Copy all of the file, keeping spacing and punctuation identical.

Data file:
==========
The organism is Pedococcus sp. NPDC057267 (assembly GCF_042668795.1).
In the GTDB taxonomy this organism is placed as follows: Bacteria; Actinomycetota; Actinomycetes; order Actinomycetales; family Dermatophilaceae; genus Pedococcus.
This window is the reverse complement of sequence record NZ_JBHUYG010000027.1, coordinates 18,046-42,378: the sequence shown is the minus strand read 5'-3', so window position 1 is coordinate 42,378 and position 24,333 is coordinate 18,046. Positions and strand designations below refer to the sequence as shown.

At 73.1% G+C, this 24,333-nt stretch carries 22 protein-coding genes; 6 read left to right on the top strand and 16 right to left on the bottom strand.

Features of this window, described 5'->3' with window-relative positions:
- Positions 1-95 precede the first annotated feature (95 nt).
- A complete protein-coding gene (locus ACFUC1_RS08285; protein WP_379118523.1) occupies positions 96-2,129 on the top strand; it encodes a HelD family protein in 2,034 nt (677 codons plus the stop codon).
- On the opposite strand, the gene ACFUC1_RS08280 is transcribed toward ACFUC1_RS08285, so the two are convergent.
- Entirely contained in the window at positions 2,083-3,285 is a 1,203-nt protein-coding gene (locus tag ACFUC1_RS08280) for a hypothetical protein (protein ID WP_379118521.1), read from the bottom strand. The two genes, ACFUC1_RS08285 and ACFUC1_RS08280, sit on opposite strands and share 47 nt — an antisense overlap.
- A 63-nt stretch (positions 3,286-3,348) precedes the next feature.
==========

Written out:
The organism is Pedococcus sp. NPDC057267 (assembly GCF_042668795.1).
In the GTDB taxonomy this organism is placed as follows: Bacteria; Actinomycetota; Actinomycetes; order Actinomycetales; family Dermatophilaceae; genus Pedococcus.
This window is the reverse complement of sequence record NZ_JBHUYG010000027.1, coordinates 18,046-42,378: the sequence shown is the minus strand read 5'-3', so window position 1 is coordinate 42,378 and position 24,333 is coordinate 18,046. Positions and strand designations below refer to the sequence as shown.

At 73.1% G+C, this 24,333-nt stretch carries 22 protein-coding genes; 6 read left to right on the top strand and 16 right to left on the bottom strand.

Features of this window, described 5'->3' with window-relative positions:
- Positions 1-95 precede the first annotated feature (95 nt).
- A complete protein-coding gene (locus ACFUC1_RS08285; protein WP_379118523.1) occupies positions 96-2,129 on the top strand; it encodes a HelD family protein in 2,034 nt (677 codons plus the stop codon).
- On the opposite strand, the gene ACFUC1_RS08280 is transcribed toward ACFUC1_RS08285, so the two are convergent.
- Entirely contained in the window at positions 2,083-3,285 is a 1,203-nt protein-coding gene (locus tag ACFUC1_RS08280) for a hypothetical protein (protein ID WP_379118521.1), read from the bottom strand. The two genes, ACFUC1_RS08285 and ACFUC1_RS08280, sit on opposite strands and share 47 nt — an antisense overlap.
- A 63-nt stretch (positions 3,286-3,348) precedes the next feature.